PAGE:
This weekend, a building where thousands of little girls practiced pirouettes and jazz hands will transform into a hip new space called Art Intersection.
The new gallery is the brainchild of art instructor Carol Panaro-Smith and executive director Alan Fitzgerald. They've taken a building in Gilbert that used to house Dance Connection studios and turned it into a massive art gallery and work space. This Saturday, January 22, they'll hold an opening reception featuring live music, food, a contemporary cyanotype photo show, and an introduction from Gilbert Mayor John Lewis.
Panaro-Smith explains the concept behind this first exhibit, "Out of the Blue: A Contemporary Cyanotype Invitational," as being about "an historical process interpreted in contemporary fashion."
Cyanotype is a photographing process discovered in 1842 that requires pouring a photosensitive chemical solution on a surface and then exposing it to various types of light.
Panaro-Smith says historical cyanotypes were generally "one image, usually a landscape," but the cyanotypes at the Art Intersection show run the gamut, from the abstract fabric cyanotypes of Elise Deringer Wendte to the sign collages of Diane Silver.
"We're having the cyanotype exhibition to show we're champions of historical processes, but are also interested in the new technology and processes," Panaro-Smith says. "It's a merging of the two."
All of the artists in the cyanotype show are local, with the exception of Brenton Hamilton, who's from Maine. The artists come from a wide range of backgrounds -- some, like Bucky Miller and Adam Draper, are recent ASU graduates. Others, like Lisa Robinson (who will have a solo show in a separate gallery at Art Intersection), are already established artists.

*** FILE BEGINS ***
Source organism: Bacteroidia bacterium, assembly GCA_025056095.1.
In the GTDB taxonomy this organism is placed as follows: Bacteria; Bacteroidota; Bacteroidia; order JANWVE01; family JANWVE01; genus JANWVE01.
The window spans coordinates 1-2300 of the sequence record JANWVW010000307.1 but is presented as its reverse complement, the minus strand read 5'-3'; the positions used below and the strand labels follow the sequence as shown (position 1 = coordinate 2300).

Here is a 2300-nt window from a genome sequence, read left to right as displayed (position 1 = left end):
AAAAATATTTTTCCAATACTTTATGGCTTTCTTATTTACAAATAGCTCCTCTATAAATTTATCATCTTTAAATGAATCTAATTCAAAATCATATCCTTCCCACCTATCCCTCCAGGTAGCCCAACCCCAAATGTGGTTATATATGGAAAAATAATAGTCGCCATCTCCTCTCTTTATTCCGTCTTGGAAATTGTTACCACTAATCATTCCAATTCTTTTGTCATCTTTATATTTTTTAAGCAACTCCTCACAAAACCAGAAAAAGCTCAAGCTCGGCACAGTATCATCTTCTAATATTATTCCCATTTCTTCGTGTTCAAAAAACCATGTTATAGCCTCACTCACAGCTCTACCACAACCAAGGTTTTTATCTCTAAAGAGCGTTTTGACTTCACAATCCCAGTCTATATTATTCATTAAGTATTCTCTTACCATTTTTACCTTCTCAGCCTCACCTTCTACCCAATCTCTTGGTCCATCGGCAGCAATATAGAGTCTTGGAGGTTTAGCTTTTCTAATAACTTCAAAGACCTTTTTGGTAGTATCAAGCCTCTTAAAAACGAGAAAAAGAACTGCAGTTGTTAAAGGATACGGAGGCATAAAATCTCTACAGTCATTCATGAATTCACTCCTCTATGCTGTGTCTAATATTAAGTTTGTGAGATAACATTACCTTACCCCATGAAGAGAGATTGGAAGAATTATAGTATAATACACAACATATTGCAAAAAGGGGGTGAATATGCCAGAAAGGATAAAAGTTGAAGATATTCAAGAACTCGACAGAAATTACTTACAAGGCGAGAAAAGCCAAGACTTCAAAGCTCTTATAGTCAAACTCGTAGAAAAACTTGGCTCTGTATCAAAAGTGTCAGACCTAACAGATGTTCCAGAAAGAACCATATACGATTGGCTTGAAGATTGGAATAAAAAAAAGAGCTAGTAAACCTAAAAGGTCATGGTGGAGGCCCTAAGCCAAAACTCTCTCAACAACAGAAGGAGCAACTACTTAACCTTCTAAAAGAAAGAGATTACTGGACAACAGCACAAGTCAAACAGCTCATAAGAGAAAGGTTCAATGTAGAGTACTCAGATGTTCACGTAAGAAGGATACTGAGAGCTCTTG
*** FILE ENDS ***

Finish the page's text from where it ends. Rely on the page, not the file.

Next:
Other artists featured in the show include Kathleen Scott, Bryan Schnebelt, John Smith, Marilyn G. Ticknor, and Steve Jansen (disclosure: Jansen is Night & Day Editor at Phoenix New Times).
In addition to the two galleries housed at Art Intersection, there are plans to construct a dark room for developing black and white photographs, a digital dark room, a reception/café area, and class rooms within the nearly 6,000 square-foot space. "We want to create a space for the person who wants to be an artist, but has a day job...for graduate students who want to meet like-minded people...for the professional artist who wants to work on a specialty," Alan Fitzgerald says.
Panaro-Smith and Fitzgerald hope people will come to the opening reception this weekend and see everything Art Intersection has to offer. To that end, they've booked live blues and jazz music with local singer Lyn Jackson, ordered catering from the nearby Romeo's Euro Café, and scheduled three docents to be on hand to discuss the art.
"We want people to be able to talk about the art and ask questions," Panaro-Smith says. "We don't want to be a snooty place, where you're afraid to ask questions. We want you to be able to say, 'What the heck is this art about?'"
The opening reception for "Out of the Blue: A Contemporary Cyanotype Invitational" is scheduled to take place from 7 to 10 p.m. at Art Intersection, 207 N. Gilbert Road, Suite 201. For more information on the reception or future art classes being offered, visit www.artintersection.com.
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